To determine whether longitudinal changes in cognitive and motor function can be detected among clinically presymptomatic individuals carrying the Huntington disease (HD) allele.
A longitudinal, case-control, double-blind study comparing presymptomatic gene carriers and non–gene carriers at risk for HD examined an average of 3.7 years apart.
The Department of Medical and Molecular Genetics at a general clinic research center in Indianapolis, Ind.
A sample of 43 at-risk individuals consisting of presymptomatic gene carriers (n=12) and non–gene carriers (n=31).
Huntington disease gene status was determined by molecular testing of the HD gene. Subscales from the Wechsler Adult Intelligence Scale–Revised and a quantified neurologic rating scale were administered.
Scores on the digit symbol subscale of the Wechsler Adult Intelligence Scale–Revised (P<.05) and 2 neurologic variables—optokinetic nystagmus (P<.01) and rapid alternating movements (P<.005)—declined more rapidly among presymptomatic gene carriers than among non–gene carriers. At follow-up examination, compared with non–gene carriers, presymptomatic gene carriers had significantly lower scores on the digit symbol subscale (P=.02) and for 4 neurologic variables—rapid alternating movements (P<.005), optokinetic nystagmus (P<.001), overall ocular movements (P<.02), and chorea of the trunk (P<.02).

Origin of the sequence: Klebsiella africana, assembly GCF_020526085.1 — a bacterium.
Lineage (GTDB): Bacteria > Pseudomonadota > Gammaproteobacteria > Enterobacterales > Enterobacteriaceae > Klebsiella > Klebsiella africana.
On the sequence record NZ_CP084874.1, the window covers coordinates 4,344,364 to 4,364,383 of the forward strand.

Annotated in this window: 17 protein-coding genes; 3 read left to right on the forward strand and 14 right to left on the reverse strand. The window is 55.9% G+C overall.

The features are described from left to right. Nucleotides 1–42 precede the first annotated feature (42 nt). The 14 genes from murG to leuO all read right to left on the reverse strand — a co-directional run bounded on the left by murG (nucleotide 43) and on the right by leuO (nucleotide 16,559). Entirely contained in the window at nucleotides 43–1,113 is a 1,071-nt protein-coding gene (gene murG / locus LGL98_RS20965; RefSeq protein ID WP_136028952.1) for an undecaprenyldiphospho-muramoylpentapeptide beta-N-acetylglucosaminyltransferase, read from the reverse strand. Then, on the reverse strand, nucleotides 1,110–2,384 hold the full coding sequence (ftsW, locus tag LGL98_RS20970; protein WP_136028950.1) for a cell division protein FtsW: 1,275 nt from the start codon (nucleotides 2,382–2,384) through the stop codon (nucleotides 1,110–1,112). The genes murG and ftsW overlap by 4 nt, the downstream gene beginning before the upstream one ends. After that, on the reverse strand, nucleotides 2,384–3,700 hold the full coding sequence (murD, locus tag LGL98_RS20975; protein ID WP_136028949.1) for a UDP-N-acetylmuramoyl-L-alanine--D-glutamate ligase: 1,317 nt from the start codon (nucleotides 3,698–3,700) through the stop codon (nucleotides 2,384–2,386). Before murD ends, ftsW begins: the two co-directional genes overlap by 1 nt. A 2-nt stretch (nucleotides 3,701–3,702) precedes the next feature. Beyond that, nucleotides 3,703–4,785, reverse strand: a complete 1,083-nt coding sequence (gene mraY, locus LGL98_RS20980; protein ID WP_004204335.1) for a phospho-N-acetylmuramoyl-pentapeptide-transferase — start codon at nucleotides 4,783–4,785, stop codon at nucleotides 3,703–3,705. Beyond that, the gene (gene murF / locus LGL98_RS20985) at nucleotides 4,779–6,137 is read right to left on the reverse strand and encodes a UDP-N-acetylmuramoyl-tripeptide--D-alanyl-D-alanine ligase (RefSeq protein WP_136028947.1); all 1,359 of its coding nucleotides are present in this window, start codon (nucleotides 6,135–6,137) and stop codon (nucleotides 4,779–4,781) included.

Psychomotor speed, optokinetic nystagmus, and rapid alternating movements demonstrated significant decline early in the pathological process of HD. These results suggest that subtle worsening of psychomotor, oculomotor, and motor functions occurs before the onset of signs sufficient to make a clinical diagnosis in individuals who have inherited the HD allele.